I still have an old copy of Jaws 16 on this laptop but, although I invest £100 a year in upgrading to each latest and greatest version, I am not taking this copy up to 18.

This is because I have found this older version is working so nicely.

For example , an older version of iTunes is working absolutely fine. The interface is snappy. Jaws can cursor up and down the hundreds of the list of Artist column with no problems. In contrast On Windows 10 with Jaws 18 I can only review up to 5 artist names before Jaws starts simply saying “list” repeatedly. This is not very helpful.

As another example I sometimes use the Thunderbird email program . In the time warp of my old laptop I am able to read emails with no difficulty in normal view. Under Windows 10 I can only read emails in the much more inconvenient tabbed view. In this same time warp Thunderbird is again enabling Jaws to identify spelling mistakes as I type, a feature I cannot get to work under windows 10 for love nor money.

A couple of further examples complete the point.

I use the Amazon Audible service for some Talking Books. On this laptop audible works smoothly , recognising my Talking Book Playing devices. Under Windows 10 the experience is very different. Devices are not recognised and I receive repeated annoying requests to re-activate both the main Audible software and my Talking Book devices. this re-activation window is impossible to complete with a screenreader running, even if you have sight, so is effectively inaccessible unless you turn off your access software. Time to call a long suffering sighted relative for even more help.

Finally Although there are not so many features in Windows 7 as in Windows 10 the older Operating System has worked well with Jaws, consistently announcing important notification messages

In Windows 10 I hear not messages but anonymous unexplained notification sound. this forces me to investigate the clunky Notification Centre which is poorly interpreted by Jaws 18. On Windows 7 Jaws 16 reads important announcements clearly , rather than my hearing unhelpful tones. This seems so much slicker and helpful.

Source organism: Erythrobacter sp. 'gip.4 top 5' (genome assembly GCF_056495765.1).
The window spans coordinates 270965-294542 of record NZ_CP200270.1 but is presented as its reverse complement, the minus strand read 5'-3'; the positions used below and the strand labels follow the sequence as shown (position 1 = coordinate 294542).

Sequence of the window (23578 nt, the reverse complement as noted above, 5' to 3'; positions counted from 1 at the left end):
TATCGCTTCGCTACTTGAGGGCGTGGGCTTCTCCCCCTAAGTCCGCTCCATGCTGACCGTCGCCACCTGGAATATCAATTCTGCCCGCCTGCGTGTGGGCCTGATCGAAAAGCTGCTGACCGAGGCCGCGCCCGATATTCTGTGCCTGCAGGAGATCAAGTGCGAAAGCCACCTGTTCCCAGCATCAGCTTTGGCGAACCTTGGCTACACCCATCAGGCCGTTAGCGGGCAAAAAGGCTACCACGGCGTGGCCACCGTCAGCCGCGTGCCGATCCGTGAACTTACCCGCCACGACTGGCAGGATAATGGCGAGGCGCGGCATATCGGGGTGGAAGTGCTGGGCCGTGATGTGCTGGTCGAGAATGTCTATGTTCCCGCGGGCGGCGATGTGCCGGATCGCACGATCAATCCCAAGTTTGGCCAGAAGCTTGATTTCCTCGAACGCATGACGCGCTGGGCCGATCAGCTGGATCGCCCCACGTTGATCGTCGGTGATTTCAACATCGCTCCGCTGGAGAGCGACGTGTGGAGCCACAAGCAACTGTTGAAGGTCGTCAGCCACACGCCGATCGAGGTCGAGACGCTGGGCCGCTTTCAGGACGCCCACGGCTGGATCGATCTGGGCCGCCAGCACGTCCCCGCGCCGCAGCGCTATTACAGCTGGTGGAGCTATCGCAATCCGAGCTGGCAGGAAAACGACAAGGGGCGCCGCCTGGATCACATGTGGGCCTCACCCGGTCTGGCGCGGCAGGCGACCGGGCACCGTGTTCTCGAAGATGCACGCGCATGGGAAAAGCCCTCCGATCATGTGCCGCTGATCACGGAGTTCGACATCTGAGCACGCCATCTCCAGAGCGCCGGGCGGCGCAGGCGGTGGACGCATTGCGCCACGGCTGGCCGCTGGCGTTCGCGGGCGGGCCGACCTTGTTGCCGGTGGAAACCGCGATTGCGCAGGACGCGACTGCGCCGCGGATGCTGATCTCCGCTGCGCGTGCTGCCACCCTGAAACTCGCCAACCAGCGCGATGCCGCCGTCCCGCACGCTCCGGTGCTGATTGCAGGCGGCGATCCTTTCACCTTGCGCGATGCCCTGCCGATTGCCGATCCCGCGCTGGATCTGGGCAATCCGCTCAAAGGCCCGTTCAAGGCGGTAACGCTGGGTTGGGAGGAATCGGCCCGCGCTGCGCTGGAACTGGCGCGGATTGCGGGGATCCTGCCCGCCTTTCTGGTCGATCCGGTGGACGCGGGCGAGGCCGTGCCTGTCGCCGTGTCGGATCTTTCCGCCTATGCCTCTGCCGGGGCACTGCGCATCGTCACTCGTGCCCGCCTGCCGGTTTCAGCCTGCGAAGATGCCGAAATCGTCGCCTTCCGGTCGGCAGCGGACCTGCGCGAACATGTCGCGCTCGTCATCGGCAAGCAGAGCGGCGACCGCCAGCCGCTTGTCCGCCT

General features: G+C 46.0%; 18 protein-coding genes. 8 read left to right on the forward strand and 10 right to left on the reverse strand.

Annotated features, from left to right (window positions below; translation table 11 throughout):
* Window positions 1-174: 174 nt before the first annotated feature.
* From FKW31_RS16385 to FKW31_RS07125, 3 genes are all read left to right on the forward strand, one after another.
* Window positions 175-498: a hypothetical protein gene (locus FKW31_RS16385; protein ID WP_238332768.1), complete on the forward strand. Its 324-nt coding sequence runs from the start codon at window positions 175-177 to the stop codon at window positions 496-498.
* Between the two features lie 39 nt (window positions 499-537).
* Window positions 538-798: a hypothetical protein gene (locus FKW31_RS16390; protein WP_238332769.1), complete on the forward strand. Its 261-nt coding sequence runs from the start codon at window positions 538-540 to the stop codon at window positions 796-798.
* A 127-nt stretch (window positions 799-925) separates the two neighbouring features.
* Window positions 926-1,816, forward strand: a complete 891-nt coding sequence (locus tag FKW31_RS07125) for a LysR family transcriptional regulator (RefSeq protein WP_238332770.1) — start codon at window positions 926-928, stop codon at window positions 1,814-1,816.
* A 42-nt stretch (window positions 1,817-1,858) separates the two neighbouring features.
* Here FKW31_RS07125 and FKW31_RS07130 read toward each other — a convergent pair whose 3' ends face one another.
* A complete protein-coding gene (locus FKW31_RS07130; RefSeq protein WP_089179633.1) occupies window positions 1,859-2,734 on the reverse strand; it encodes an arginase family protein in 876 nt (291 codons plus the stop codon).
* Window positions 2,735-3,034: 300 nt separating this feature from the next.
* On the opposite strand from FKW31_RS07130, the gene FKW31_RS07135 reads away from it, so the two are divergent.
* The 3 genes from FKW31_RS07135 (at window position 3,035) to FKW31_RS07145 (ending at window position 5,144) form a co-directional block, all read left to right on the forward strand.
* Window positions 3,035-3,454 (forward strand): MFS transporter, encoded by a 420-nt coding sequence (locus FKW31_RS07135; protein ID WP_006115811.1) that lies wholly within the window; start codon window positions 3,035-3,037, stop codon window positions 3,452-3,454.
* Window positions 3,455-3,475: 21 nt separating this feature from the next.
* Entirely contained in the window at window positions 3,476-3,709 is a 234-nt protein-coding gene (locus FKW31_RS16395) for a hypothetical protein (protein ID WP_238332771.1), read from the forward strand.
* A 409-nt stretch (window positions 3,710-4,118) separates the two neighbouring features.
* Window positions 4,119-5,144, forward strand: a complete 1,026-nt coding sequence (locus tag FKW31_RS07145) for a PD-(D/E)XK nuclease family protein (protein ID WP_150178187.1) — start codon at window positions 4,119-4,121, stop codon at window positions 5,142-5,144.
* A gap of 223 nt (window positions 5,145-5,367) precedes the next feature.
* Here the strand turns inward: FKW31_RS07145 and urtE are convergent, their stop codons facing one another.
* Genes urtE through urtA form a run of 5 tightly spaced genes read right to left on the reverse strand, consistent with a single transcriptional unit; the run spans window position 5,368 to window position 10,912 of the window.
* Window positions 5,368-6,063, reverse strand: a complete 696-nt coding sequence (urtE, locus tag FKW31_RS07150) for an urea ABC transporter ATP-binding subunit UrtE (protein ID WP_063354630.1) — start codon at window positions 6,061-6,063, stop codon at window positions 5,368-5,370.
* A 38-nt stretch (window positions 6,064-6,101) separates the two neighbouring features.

This whole experience has reminded me that even in the world of technology, not all that is newer is necessarily better. If I am to read print books I need to scan them. Even now, despite trying newer technology, The best and most accurate scanning technology I possess consists of an ancient XP Acer Netbook which most people would laugh at today, allied to a 10 year old document Scanner I purchased before taking a Masters Course in 2006. People are even more surprised to find that I use the free scanning tools available in the even older Office 2003. I still find this setup outperforms more expensive solutions costing over £2,000. For example my EyePal Camera scanner cost £1,600 and the specialist Kurzweil Scanning software came in at £665. I dread the day my old XP setup will die as it will be impossible to replicate.

So all that is shiny is not necessarily more. The search for new features can reduce basic functionality. Technology companies like Freedom Scientific (who produce Jaws), should be striving to keep good basic functionality, enabling a smooth every day experience. Unfortunately this is not their strategy, rather they are focussed on adding enticing new features every year to retain and extend their customer base. They clearly feel it is difficult to justify the steep upgrade hike of £100 to £150 a year if all they offer is continued good functionality. After this weekend I think I would trade some of the bells and whistles for good continued functionality.

Like many Blind People I will still be on the look out for possible technological opportunities which whilst not necessarily life transforming, will offer perhaps a marginal edge in coping better with sight impairment.